@lynda just subscribed to lynda.com all I can say its brilliant join now trust me @ButchSamurai
@lynda is an awesome resource. The membership is priceless if you take advantage of it. @diabetic_techie
One of the best decision I made this year. Buy a 1yr subscription to @lynda @cybercaptive
guys lynda.com (@lynda) is the best. So far I’ve learned Java, principles of OO programming, and now learning about MS project @lucasmitchell
Signed back up to @lynda dot com. I’ve missed it!! Proper geeking out right now! #timetolearn #geek @JayGodbold
Share a link to this course

What are exercise files?

Exercise files are the same files the author uses in the course. Save time by downloading the author's files instead of setting up your own files, and learn by following along with the instructor.

Can I take this course without the exercise files?

Yes! If you decide you would like the exercise files later, you can upgrade to a premium account any time.

Become a member Download sample files See plans and pricing

Please wait... please wait ...
Upgrade to get access to exercise files.

Exercise files video

How to use exercise files.

Learn by watching, listening, and doing, Exercise files are the same files the author uses in the course, so you can download them and follow along Premium memberships include access to all exercise files in the library.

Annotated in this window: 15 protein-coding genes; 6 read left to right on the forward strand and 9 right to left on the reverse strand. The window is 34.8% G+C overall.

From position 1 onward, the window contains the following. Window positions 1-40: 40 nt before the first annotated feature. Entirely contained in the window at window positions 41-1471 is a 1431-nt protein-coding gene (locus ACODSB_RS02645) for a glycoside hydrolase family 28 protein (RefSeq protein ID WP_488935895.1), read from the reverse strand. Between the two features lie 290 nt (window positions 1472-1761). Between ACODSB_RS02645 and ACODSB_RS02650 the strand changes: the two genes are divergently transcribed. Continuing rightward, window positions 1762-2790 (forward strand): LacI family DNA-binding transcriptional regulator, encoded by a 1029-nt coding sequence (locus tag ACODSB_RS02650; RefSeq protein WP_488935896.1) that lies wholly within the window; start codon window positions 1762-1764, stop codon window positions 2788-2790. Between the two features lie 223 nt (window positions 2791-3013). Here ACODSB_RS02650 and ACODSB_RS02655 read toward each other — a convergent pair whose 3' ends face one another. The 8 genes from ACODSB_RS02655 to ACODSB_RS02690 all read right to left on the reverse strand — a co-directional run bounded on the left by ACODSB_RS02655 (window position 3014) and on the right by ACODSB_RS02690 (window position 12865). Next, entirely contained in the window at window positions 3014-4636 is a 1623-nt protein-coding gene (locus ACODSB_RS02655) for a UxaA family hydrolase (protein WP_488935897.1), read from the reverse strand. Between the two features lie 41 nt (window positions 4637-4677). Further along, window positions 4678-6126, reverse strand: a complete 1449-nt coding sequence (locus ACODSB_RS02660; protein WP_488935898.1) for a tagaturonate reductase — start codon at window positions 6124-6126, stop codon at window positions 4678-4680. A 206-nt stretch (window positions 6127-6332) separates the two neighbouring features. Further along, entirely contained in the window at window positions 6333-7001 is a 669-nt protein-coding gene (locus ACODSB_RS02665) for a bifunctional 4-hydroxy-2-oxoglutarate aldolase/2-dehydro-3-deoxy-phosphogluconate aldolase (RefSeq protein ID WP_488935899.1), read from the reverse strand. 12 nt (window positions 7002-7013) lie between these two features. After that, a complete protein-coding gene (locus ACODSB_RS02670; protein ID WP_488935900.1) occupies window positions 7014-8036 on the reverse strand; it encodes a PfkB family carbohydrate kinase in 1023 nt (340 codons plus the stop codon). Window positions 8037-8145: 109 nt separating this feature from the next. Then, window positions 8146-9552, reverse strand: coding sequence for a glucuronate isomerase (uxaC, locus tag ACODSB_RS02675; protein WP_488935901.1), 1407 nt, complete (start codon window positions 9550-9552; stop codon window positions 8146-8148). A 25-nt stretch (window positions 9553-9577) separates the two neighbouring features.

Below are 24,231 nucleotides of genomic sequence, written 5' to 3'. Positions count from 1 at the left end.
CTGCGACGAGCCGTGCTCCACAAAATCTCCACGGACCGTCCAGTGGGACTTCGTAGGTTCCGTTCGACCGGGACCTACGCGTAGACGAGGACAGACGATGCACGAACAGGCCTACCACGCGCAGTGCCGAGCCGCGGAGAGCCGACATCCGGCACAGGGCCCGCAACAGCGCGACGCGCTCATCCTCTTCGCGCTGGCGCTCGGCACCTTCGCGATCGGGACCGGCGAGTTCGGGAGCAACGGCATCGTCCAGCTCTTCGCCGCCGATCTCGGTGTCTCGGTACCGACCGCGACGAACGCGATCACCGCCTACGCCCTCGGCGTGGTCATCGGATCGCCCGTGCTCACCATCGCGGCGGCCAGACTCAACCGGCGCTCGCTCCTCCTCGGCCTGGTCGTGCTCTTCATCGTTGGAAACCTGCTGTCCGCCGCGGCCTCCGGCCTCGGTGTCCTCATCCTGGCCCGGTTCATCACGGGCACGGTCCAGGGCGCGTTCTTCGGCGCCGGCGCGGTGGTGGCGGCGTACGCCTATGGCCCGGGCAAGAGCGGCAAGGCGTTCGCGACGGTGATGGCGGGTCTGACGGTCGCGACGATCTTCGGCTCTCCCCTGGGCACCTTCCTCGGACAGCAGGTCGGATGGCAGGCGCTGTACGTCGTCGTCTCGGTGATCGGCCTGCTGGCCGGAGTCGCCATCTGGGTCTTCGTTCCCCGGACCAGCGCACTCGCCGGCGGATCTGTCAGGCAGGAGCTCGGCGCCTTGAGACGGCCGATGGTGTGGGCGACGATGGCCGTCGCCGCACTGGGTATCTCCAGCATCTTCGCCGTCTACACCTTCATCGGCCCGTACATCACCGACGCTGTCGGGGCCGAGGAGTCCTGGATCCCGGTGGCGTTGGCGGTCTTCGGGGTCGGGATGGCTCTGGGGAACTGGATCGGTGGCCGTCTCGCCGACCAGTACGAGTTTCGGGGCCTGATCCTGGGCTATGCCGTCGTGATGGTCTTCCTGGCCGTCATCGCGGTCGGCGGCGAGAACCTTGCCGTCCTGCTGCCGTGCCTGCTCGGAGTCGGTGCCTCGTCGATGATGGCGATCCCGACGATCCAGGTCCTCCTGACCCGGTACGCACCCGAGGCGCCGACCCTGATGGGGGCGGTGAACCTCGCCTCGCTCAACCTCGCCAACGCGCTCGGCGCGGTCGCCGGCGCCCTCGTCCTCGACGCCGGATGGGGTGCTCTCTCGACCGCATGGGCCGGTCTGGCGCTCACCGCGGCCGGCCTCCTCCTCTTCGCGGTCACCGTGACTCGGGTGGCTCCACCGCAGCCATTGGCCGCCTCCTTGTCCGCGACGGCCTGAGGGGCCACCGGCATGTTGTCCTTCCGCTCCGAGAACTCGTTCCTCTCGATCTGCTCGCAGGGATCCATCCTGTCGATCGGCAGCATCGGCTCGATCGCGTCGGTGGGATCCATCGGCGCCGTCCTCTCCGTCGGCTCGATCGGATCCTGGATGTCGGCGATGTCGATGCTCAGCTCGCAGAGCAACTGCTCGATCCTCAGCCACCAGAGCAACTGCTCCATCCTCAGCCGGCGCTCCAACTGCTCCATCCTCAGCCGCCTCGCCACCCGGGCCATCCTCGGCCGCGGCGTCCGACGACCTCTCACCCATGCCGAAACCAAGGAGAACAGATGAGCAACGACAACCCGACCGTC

Exercise files

Exercise files video

How to use exercise files.

For additional information on downloading and using exercise files, watch our instructional video or read the instructions in the FAQ.

This course includes free exercise files, so you can practice while you watch the course. To access all the exercise files in our library, become a Premium Member.

Are you sure you want to mark all the videos in this course as unwatched?

This will not affect your course history, your reports, or your certificates of completion for this course.


Mark all as unwatched Cancel

Congratulations

You have completed Foundations of Photography: Exposure.

Return to your organization's learning portal to continue training, or close this page.


OK
Become a member to add this course to a playlist

Join today and get unlimited access to the entire library of video courses—and create as many playlists as you like.